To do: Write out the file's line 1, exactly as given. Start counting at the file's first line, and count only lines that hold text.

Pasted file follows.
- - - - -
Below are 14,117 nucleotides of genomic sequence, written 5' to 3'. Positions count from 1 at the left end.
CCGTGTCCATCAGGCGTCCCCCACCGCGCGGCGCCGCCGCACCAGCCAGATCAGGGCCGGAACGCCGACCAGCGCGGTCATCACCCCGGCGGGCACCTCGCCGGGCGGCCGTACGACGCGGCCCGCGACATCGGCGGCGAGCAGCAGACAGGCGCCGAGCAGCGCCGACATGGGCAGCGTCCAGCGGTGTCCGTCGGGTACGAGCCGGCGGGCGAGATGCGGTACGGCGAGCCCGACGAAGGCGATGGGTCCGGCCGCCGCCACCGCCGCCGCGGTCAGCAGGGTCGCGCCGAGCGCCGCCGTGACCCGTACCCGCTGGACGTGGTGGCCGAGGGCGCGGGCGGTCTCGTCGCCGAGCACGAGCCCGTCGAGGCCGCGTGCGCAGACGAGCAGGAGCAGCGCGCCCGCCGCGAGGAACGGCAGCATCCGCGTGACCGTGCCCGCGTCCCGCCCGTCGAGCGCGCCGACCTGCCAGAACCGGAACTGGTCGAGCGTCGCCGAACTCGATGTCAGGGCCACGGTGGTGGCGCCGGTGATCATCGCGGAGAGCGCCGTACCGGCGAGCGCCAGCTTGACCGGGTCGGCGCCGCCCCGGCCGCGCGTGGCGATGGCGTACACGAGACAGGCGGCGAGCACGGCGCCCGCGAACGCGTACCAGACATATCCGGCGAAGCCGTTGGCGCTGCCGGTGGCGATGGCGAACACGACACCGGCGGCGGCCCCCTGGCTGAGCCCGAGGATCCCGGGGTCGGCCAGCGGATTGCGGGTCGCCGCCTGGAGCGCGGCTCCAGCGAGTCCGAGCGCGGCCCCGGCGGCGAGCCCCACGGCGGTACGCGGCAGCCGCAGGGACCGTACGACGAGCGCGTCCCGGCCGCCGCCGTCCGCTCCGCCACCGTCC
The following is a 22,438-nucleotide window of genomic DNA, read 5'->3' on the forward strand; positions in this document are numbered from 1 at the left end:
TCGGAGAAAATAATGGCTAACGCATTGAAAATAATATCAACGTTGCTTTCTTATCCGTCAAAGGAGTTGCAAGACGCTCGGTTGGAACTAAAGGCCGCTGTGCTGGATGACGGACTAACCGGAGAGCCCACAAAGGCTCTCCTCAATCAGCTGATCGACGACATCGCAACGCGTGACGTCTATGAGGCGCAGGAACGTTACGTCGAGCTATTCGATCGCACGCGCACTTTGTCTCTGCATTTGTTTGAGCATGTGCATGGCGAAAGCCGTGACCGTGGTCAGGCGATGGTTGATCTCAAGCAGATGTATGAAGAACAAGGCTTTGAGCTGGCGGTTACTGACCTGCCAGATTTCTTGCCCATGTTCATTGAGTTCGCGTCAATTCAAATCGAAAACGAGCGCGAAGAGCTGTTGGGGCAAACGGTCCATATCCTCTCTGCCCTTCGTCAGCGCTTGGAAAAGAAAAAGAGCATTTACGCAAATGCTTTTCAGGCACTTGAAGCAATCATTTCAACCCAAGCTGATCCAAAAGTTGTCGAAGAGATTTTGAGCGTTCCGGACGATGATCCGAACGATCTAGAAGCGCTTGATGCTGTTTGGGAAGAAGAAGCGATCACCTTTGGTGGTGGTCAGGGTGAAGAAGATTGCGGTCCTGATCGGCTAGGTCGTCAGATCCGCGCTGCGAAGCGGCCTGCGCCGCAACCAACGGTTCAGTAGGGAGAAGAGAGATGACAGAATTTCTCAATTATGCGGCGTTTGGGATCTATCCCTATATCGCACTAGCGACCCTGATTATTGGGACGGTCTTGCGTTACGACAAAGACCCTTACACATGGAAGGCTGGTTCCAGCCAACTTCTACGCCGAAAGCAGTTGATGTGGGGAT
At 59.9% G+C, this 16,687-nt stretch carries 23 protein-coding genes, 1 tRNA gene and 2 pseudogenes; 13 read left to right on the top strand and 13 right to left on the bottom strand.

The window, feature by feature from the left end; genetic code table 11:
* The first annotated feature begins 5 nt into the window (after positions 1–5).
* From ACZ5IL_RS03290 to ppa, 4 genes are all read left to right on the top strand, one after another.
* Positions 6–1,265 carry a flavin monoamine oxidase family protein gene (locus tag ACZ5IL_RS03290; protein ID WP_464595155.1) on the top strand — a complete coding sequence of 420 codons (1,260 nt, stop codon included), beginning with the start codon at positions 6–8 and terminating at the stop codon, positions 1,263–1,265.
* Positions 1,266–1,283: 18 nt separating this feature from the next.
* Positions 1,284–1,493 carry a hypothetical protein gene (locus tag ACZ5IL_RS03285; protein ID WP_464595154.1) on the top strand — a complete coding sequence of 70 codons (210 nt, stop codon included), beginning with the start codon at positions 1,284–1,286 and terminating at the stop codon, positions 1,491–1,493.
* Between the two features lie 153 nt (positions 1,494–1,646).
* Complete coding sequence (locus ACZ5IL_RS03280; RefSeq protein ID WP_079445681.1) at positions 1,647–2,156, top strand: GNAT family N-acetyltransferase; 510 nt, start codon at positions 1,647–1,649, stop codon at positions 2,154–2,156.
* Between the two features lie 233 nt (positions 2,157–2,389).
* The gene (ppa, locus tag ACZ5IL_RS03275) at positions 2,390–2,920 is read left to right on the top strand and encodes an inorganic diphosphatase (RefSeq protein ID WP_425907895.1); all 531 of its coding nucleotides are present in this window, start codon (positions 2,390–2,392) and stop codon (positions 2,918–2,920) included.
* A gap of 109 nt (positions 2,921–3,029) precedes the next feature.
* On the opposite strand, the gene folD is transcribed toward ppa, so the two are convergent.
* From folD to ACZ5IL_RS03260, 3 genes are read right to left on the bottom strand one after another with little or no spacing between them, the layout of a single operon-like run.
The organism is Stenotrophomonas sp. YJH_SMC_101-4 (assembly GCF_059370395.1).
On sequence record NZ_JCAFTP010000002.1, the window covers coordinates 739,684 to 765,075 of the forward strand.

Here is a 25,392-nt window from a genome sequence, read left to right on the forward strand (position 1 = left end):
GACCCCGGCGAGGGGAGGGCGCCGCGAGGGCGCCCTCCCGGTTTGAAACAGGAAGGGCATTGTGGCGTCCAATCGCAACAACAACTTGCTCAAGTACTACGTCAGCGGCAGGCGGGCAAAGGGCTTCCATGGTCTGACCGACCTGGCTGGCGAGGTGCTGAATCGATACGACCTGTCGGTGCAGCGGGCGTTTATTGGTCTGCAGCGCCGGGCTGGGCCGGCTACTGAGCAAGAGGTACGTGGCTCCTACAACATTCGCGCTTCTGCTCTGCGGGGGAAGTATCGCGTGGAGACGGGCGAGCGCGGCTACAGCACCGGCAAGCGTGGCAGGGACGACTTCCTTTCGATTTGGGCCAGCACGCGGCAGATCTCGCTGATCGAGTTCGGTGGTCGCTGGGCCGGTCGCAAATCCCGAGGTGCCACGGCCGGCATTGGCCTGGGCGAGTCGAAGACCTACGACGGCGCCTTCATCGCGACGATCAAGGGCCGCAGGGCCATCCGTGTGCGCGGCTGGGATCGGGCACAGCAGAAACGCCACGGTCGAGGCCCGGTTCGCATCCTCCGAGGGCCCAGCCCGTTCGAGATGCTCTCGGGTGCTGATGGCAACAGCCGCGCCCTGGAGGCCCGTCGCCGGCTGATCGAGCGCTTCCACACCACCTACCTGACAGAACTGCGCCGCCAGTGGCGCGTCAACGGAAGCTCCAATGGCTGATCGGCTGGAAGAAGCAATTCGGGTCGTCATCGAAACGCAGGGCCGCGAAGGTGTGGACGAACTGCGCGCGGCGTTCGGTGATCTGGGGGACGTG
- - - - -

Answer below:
Below are 14,117 nucleotides of genomic sequence, written 5' to 3'. Positions count from 1 at the left end.